Is it impossible to have great professional success without damaging your morals, and harming your relationships? Can you have a great career and great personal life?
New York Times columnist David Brooks addressed the issue in a TED talk, “Should you live for your résumé or your eulogy?”
“The résumé virtues are the ones you put on your résumé, which are the skills you bring to the marketplace. The eulogy virtues are the ones that get mentioned in the eulogy, which are deeper. Who are you, you in your depth, what is the nature of your relationships. Are you bold, loving, dependable, consistency. And most of us including me would say that the eulogy virtues are the more important of the virtues,” Brooks said. “But at least in my case are they the ones that I think about the most? And the answer is no.”
He cited Joseph Soloveitchik’s book, “The Lonely Man of Faith,” which says we have two persons within us that represent these differences forces, and they’re constantly at war.
“Adam 1 is the worldly ambitious external side of our nature. He wants to build, create, create companies, create innovation. Adam 2 is the humble side of our nature. Adam 2 opts not only do good but to be good. To live in a way internally that honors God, creation and our possibility,” Brooks said. “Adam 1 wants to conquer the world. Adam 2 wants to hear a calling and obey the world. Adam 1 savors accomplishment, Adam 2 savors inner consistency and strength. Adam 1 asks how things work, Adam 2 asks why we’re here. Adam 1’s motto is success, Adam 2’s motto is love, redemption and return.
“We happen to live in a society that favors Adam 1 and often neglects Adam 2. And the problem is that turns you into a shrewd animal who treats life as a game. You’ve become a cold, calculating creature who slips into a sort of mediocrity where you realize there’s a difference between your desired self and your actual self. You’re not earning the sort of eulogy you want. You hope someone will give to you. You don’t have the depth of conviction.”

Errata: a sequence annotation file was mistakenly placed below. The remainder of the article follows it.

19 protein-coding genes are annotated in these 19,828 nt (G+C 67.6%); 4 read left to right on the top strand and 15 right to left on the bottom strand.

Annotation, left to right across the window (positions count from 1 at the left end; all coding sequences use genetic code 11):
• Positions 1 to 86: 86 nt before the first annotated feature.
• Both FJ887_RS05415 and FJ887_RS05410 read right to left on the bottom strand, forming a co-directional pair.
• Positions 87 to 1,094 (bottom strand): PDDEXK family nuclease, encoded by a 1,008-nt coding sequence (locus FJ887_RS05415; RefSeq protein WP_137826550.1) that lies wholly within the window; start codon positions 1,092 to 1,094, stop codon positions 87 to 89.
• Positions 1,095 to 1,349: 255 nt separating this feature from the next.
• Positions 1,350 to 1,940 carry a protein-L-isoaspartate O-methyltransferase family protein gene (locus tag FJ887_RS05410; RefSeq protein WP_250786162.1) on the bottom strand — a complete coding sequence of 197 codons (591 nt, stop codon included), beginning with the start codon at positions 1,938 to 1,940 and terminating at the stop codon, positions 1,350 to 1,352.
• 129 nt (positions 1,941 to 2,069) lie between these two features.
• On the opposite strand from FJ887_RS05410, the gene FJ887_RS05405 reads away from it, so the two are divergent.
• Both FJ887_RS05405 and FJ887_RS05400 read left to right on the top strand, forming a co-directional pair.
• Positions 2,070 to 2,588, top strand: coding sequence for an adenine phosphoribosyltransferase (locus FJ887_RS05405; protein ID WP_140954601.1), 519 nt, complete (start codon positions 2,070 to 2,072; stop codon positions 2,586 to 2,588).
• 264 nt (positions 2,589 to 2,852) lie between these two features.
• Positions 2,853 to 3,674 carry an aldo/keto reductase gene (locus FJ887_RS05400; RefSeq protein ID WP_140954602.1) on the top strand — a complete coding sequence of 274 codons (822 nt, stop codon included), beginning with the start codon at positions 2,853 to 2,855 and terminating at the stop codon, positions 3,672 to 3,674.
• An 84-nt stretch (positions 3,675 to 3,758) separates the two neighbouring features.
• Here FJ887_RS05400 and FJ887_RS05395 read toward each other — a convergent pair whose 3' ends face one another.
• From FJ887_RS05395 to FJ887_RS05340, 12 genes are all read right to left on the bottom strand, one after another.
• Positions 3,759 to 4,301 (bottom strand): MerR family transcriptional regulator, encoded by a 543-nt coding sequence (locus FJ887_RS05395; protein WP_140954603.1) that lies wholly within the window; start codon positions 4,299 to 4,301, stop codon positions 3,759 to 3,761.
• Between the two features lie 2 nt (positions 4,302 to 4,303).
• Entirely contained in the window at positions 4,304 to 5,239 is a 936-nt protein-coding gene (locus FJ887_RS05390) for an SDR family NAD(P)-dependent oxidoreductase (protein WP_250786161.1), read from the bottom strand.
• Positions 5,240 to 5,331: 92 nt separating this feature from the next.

There are definitely tradeoffs in life. It’s impossible to have it all.
Accomplishing great things often means making sacrifices in other areas. Take the scientist Robert Millikan, who won the Nobel Prize for physics in 1923. Millikan almost missed his own wedding because he was distracted reviewing a scientific manuscript in his office.
Work lives and personal lives have a way of intruding on each other. So is there hope that one can innovate and have a great eulogy?
Google chief executive Larry Page’s remarks earlier this year — in which he defended the merit of giving money to Elon Musk — suggest these sides don’t have to be opposed. For Page, companies can do things that are worth being mentioned in eulogies.
“We have a lot of employees at Google who’ve become pretty wealthy. You’re working because you want to change the world and make it better; if the company you work for is worthy of your time, why not your money as well?” Page said.
Of course, companies with the lofty ambitions of Google and Tesla are rare. It’s hard enough to find companies willing to prevent the dangers of climate change. Most of us don’t work in places where Adam 2 is taken seriously.
Where do you stand on this debate?